CONCAT(m.nameFirst, ” “, m.nameLast, ” “, CASE WHEN tr.Type = ‘T’ THEN ‘Traded’ WHEN tr.Type = ‘F’ THEN ‘Free Agent Signing’ WHEN tr.Type = ‘Fg’
THEN ‘Free Agent Granted’ WHEN tr.Type = ‘R’ THEN ‘Released’ END, ” on “, tr.PrimaryDate, ” from “, t.name) AS Label, ‘Directed’ as Type, ‘Traded From’ as CategoryDetail

FROM trades2015 tr
INNER JOIN Master m ON tr.player = m.retroID
INNER JOIN Teams t ON tr.TeamFrom = t.teamIDretro and t.yearID = tr.season

WHERE tr.type = ‘T’

Note the legacy code covering free agency and releases, rendered moot by the WHERE clause. These will have to wait for another set of graphs. In a similar fashion we have code for trades where a player comes to a team.

SELECT tr.Season, tr.TransactionID, tr.PrimaryDate, tr.Player AS Source, tr.TeamTo as Target,
CASE WHEN tr.Type = ‘T’ THEN ‘Trade’ WHEN tr.Type = ‘F’ THEN ‘Free Agent Signing’ WHEN tr.Type = ‘Fg’
THEN ‘Free Agent Granted’ WHEN tr.Type = ‘R’ THEN ‘Release’ END as Category,
CONCAT(m.nameFirst, ” “, m.nameLast, ” “, CASE WHEN tr.Type = ‘T’ THEN ‘Traded’ WHEN tr.Type = ‘F’ THEN ‘Free Agent Signing’ WHEN tr.Type = ‘Fg’
THEN ‘Free Agent Granted’ WHEN tr.Type = ‘R’ THEN ‘Released’ END, ” on “, tr.PrimaryDate, ” to “, t.name) AS Label, ‘Directed’ as Type, ‘Traded To’ as CategoryDetail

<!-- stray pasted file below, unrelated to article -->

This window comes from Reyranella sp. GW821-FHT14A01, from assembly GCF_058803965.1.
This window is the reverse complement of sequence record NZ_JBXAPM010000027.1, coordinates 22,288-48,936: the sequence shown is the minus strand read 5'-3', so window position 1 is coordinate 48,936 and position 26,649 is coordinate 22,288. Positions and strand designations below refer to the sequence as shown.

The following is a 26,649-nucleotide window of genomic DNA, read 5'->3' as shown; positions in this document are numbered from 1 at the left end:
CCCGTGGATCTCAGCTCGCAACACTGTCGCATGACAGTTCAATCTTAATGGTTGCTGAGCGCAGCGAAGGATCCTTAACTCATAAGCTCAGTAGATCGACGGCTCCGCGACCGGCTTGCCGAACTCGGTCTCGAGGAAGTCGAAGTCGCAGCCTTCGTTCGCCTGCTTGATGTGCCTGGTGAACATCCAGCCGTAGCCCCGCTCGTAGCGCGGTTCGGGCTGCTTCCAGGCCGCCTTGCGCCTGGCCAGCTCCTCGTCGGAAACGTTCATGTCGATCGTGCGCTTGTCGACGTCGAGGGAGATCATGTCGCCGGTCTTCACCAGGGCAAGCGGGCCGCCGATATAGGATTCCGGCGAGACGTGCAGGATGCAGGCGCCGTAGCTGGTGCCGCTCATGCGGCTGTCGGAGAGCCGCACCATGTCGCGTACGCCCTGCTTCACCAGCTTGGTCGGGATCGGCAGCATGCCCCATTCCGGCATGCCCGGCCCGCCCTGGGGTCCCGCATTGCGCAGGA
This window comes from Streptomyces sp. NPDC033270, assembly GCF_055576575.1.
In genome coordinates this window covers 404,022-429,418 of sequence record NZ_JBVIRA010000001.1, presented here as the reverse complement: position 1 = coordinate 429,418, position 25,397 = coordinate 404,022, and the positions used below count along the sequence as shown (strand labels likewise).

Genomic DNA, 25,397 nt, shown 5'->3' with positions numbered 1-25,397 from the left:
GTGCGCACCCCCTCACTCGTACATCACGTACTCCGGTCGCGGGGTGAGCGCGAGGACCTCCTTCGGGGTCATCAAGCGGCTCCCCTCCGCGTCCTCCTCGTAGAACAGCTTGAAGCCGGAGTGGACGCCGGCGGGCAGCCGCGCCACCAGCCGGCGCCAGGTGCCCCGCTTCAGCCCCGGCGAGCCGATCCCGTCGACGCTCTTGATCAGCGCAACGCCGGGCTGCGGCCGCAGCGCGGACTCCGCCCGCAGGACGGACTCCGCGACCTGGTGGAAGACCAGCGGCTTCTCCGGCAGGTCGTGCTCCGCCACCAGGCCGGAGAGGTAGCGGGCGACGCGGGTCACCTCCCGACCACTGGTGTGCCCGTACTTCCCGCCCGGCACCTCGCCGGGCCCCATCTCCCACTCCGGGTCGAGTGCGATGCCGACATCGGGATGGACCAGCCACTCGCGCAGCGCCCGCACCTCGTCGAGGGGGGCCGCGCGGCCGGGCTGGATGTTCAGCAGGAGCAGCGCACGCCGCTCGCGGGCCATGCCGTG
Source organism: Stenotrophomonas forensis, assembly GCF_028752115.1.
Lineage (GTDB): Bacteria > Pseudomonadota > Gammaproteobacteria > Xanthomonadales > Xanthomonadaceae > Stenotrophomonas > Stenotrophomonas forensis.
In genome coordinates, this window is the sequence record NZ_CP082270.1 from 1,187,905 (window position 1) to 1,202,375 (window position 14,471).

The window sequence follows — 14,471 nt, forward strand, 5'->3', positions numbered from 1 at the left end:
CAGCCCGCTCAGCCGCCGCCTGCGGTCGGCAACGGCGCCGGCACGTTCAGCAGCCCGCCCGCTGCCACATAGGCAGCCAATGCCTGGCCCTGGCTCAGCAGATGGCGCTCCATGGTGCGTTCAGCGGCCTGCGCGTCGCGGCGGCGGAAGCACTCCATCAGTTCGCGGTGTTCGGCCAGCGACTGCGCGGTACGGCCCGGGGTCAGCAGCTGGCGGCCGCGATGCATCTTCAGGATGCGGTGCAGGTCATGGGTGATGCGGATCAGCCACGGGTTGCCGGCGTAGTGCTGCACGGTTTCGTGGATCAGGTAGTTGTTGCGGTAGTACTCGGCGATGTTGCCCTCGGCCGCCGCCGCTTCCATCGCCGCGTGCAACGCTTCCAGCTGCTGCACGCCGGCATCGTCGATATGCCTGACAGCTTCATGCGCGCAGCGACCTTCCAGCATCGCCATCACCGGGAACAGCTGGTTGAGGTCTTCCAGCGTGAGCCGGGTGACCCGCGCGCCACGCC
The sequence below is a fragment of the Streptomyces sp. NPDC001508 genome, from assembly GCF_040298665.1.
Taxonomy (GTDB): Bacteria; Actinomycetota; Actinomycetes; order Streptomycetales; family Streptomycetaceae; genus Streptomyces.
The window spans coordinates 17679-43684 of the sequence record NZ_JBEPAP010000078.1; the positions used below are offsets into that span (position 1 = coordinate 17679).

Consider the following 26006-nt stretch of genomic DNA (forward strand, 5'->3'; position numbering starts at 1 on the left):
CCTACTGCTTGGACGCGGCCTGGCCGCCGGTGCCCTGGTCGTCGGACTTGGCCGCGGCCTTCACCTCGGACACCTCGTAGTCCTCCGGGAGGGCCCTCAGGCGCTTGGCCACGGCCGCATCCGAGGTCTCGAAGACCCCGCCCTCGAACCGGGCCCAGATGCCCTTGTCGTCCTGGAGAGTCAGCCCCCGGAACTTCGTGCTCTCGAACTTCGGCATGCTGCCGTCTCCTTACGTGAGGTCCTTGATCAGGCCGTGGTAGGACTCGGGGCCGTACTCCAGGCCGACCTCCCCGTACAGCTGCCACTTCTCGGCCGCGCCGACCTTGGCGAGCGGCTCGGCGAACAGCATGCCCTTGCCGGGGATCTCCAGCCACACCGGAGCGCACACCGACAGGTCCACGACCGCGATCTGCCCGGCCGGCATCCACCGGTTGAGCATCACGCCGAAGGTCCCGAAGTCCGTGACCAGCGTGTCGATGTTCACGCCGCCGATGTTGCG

FROM trades2015 tr
INNER JOIN Master m ON tr.player = m.retroID
INNER JOIN Teams t ON tr.TeamTo = t.teamIDretro and t.yearID = tr.season

WHERE tr.type = ‘T’

Next, it’s time to create linkages with players from the same transaction, first those moving in the same direction (traded with) in the trade.

SELECT tr.Season, tr.TransactionID, tr.PrimaryDate, tr.Player AS Source, tr2.Player AS Target,
CASE WHEN tr.Type = ‘T’ THEN ‘Trade’ WHEN tr.Type = ‘F’ THEN ‘Free Agent Signing’ WHEN tr.Type = ‘Fg’
THEN ‘Free Agent Granted’ WHEN tr.Type = ‘R’ THEN ‘Release’ END as Category,
CONCAT(m.nameFirst, ” “, m.nameLast, ” “, CASE WHEN tr.Type = ‘T’ THEN ‘Traded’ WHEN tr.Type = ‘F’ THEN ‘Free Agent Signing’ WHEN tr.Type = ‘Fg’
THEN ‘Free Agent Granted’ WHEN tr.Type = ‘R’ THEN ‘Released’ END, ” on “, tr.PrimaryDate, ” with “, m2.nameFirst, ” “, m2.nameLast) AS Label, ‘Directed’ as Type,
‘Traded With’ as CategoryDetail

FROM trades2015 tr
INNER JOIN trades2015 tr2
ON tr.TransactionID = tr2.TransactionID
INNER JOIN Master m ON tr.player = m.retroID
INNER JOIN Master m2 ON tr2.player = m2.retroID

WHERE tr.type = ‘T’

Note the need to duplicate the Master table in the code, since we now require multiple player names to populate the Source and Target fields in Gephi. The same holds true for our last snippet, where players are traded for one another.

SELECT tr.Season, tr.TransactionID, tr.PrimaryDate, tr.Player AS Source, tr2.Player AS Target,
CASE WHEN tr.Type = ‘T’ THEN ‘Trade’ WHEN tr.Type = ‘F’ THEN ‘Free Agent Signing’ WHEN tr.Type = ‘Fg’
THEN ‘Free Agent Granted’ WHEN tr.Type = ‘R’ THEN ‘Release’ END as Category,
CONCAT(m.nameFirst, ” “, m.nameLast, ” “,CASE WHEN tr.Type = ‘T’ THEN ‘Traded’ WHEN tr.Type = ‘F’ THEN ‘Free Agent Signing’ WHEN tr.Type = ‘Fg’
THEN ‘Free Agent Granted’ WHEN tr.Type = ‘R’ THEN ‘Released’ END, ” on “, tr.PrimaryDate, ” for “, m2.nameFirst, ” “, m2.nameLast) AS Label, ‘Directed’ as Type,
‘Traded For’ as CategoryDetail

FROM trades2015 tr
INNER JOIN trades2015 tr2